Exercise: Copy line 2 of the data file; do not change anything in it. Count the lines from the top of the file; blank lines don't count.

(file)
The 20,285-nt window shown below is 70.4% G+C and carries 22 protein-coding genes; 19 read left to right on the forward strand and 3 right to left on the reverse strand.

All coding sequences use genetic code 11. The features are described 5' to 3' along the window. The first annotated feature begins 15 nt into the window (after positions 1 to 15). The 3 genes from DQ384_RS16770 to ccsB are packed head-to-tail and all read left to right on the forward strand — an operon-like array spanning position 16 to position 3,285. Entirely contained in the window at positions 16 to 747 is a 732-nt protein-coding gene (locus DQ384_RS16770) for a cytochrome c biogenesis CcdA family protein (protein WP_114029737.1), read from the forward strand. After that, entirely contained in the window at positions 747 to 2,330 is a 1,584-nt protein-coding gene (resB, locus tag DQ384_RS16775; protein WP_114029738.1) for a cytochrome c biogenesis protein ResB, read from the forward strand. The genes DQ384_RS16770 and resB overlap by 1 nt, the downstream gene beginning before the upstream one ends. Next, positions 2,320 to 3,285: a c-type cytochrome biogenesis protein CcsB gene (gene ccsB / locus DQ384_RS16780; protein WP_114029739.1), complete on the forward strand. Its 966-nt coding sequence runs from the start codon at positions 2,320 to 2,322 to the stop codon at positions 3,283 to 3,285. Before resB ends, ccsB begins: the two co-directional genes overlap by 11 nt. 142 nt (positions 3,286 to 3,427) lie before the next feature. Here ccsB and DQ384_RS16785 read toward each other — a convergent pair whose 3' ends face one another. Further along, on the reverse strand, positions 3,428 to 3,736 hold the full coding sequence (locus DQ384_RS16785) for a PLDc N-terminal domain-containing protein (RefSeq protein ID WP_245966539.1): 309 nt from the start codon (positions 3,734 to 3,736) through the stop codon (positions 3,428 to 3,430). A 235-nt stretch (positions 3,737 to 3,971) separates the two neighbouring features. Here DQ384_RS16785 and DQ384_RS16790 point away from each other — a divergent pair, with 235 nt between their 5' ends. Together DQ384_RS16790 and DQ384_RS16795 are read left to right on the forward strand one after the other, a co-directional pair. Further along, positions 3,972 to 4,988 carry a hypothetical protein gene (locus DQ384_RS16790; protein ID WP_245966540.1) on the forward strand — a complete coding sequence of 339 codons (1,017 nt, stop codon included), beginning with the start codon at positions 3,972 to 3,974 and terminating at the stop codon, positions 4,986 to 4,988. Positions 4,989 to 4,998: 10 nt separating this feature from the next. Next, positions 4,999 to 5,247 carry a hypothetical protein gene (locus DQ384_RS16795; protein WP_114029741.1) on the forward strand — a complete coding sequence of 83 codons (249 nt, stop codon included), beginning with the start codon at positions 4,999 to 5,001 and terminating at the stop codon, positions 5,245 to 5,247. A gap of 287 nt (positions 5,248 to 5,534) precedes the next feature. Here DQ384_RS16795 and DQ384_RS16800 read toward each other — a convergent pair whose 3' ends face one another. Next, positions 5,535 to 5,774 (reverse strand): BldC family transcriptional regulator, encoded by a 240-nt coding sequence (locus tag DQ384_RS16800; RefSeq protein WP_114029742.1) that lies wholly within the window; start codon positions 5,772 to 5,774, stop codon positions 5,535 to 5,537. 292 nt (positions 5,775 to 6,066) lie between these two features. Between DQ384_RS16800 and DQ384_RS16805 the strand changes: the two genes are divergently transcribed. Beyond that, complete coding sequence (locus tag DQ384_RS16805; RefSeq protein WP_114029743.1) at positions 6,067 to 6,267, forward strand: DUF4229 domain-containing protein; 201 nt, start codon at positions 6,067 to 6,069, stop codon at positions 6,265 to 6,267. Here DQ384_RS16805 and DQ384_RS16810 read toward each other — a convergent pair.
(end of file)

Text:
All coding sequences use genetic code 11. The features are described 5' to 3' along the window. The first annotated feature begins 15 nt into the window (after positions 1 to 15). The 3 genes from DQ384_RS16770 to ccsB are packed head-to-tail and all read left to right on the forward strand — an operon-like array spanning position 16 to position 3,285. Entirely contained in the window at positions 16 to 747 is a 732-nt protein-coding gene (locus DQ384_RS16770) for a cytochrome c biogenesis CcdA family protein (protein WP_114029737.1), read from the forward strand. After that, entirely contained in the window at positions 747 to 2,330 is a 1,584-nt protein-coding gene (resB, locus tag DQ384_RS16775; protein WP_114029738.1) for a cytochrome c biogenesis protein ResB, read from the forward strand. The genes DQ384_RS16770 and resB overlap by 1 nt, the downstream gene beginning before the upstream one ends. Next, positions 2,320 to 3,285: a c-type cytochrome biogenesis protein CcsB gene (gene ccsB / locus DQ384_RS16780; protein WP_114029739.1), complete on the forward strand. Its 966-nt coding sequence runs from the start codon at positions 2,320 to 2,322 to the stop codon at positions 3,283 to 3,285. Before resB ends, ccsB begins: the two co-directional genes overlap by 11 nt. 142 nt (positions 3,286 to 3,427) lie before the next feature. Here ccsB and DQ384_RS16785 read toward each other — a convergent pair whose 3' ends face one another. Further along, on the reverse strand, positions 3,428 to 3,736 hold the full coding sequence (locus DQ384_RS16785) for a PLDc N-terminal domain-containing protein (RefSeq protein ID WP_245966539.1): 309 nt from the start codon (positions 3,734 to 3,736) through the stop codon (positions 3,428 to 3,430). A 235-nt stretch (positions 3,737 to 3,971) separates the two neighbouring features. Here DQ384_RS16785 and DQ384_RS16790 point away from each other — a divergent pair, with 235 nt between their 5' ends. Together DQ384_RS16790 and DQ384_RS16795 are read left to right on the forward strand one after the other, a co-directional pair. Further along, positions 3,972 to 4,988 carry a hypothetical protein gene (locus DQ384_RS16790; protein ID WP_245966540.1) on the forward strand — a complete coding sequence of 339 codons (1,017 nt, stop codon included), beginning with the start codon at positions 3,972 to 3,974 and terminating at the stop codon, positions 4,986 to 4,988. Positions 4,989 to 4,998: 10 nt separating this feature from the next. Next, positions 4,999 to 5,247 carry a hypothetical protein gene (locus DQ384_RS16795; protein WP_114029741.1) on the forward strand — a complete coding sequence of 83 codons (249 nt, stop codon included), beginning with the start codon at positions 4,999 to 5,001 and terminating at the stop codon, positions 5,245 to 5,247. A gap of 287 nt (positions 5,248 to 5,534) precedes the next feature. Here DQ384_RS16795 and DQ384_RS16800 read toward each other — a convergent pair whose 3' ends face one another. Next, positions 5,535 to 5,774 (reverse strand): BldC family transcriptional regulator, encoded by a 240-nt coding sequence (locus tag DQ384_RS16800; RefSeq protein WP_114029742.1) that lies wholly within the window; start codon positions 5,772 to 5,774, stop codon positions 5,535 to 5,537. 292 nt (positions 5,775 to 6,066) lie between these two features. Between DQ384_RS16800 and DQ384_RS16805 the strand changes: the two genes are divergently transcribed. Beyond that, complete coding sequence (locus tag DQ384_RS16805; RefSeq protein WP_114029743.1) at positions 6,067 to 6,267, forward strand: DUF4229 domain-containing protein; 201 nt, start codon at positions 6,067 to 6,069, stop codon at positions 6,265 to 6,267. Here DQ384_RS16805 and DQ384_RS16810 read toward each other — a convergent pair.